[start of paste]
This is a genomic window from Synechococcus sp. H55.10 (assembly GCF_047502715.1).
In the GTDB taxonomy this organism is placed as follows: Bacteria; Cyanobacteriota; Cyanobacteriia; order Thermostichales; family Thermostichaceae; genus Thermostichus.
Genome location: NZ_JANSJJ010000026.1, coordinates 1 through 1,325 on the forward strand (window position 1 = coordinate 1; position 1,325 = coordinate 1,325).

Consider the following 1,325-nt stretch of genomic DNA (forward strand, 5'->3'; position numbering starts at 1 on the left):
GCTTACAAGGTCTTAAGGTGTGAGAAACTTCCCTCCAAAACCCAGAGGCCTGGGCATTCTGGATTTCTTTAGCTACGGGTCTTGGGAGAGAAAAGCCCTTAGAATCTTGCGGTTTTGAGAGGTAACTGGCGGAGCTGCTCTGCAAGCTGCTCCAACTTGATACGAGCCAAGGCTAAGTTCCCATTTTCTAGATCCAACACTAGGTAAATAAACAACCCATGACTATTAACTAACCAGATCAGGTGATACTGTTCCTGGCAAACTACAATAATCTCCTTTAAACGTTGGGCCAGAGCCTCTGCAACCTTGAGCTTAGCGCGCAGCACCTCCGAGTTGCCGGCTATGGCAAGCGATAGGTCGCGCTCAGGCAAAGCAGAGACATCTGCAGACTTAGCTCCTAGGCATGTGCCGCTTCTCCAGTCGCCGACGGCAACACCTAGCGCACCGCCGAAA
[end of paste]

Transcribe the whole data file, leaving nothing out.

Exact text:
This is a genomic window from Synechococcus sp. H55.10 (assembly GCF_047502715.1).
In the GTDB taxonomy this organism is placed as follows: Bacteria; Cyanobacteriota; Cyanobacteriia; order Thermostichales; family Thermostichaceae; genus Thermostichus.
Genome location: NZ_JANSJJ010000026.1, coordinates 1 through 1,325 on the forward strand (window position 1 = coordinate 1; position 1,325 = coordinate 1,325).

Consider the following 1,325-nt stretch of genomic DNA (forward strand, 5'->3'; position numbering starts at 1 on the left):
GCTTACAAGGTCTTAAGGTGTGAGAAACTTCCCTCCAAAACCCAGAGGCCTGGGCATTCTGGATTTCTTTAGCTACGGGTCTTGGGAGAGAAAAGCCCTTAGAATCTTGCGGTTTTGAGAGGTAACTGGCGGAGCTGCTCTGCAAGCTGCTCCAACTTGATACGAGCCAAGGCTAAGTTCCCATTTTCTAGATCCAACACTAGGTAAATAAACAACCCATGACTATTAACTAACCAGATCAGGTGATACTGTTCCTGGCAAACTACAATAATCTCCTTTAAACGTTGGGCCAGAGCCTCTGCAACCTTGAGCTTAGCGCGCAGCACCTCCGAGTTGCCGGCTATGGCAAGCGATAGGTCGCGCTCAGGCAAAGCAGAGACATCTGCAGACTTAGCTCCTAGGCATGTGCCGCTTCTCCAGTCGCCGACGGCAACACCTAGCGCACCGCCGAAA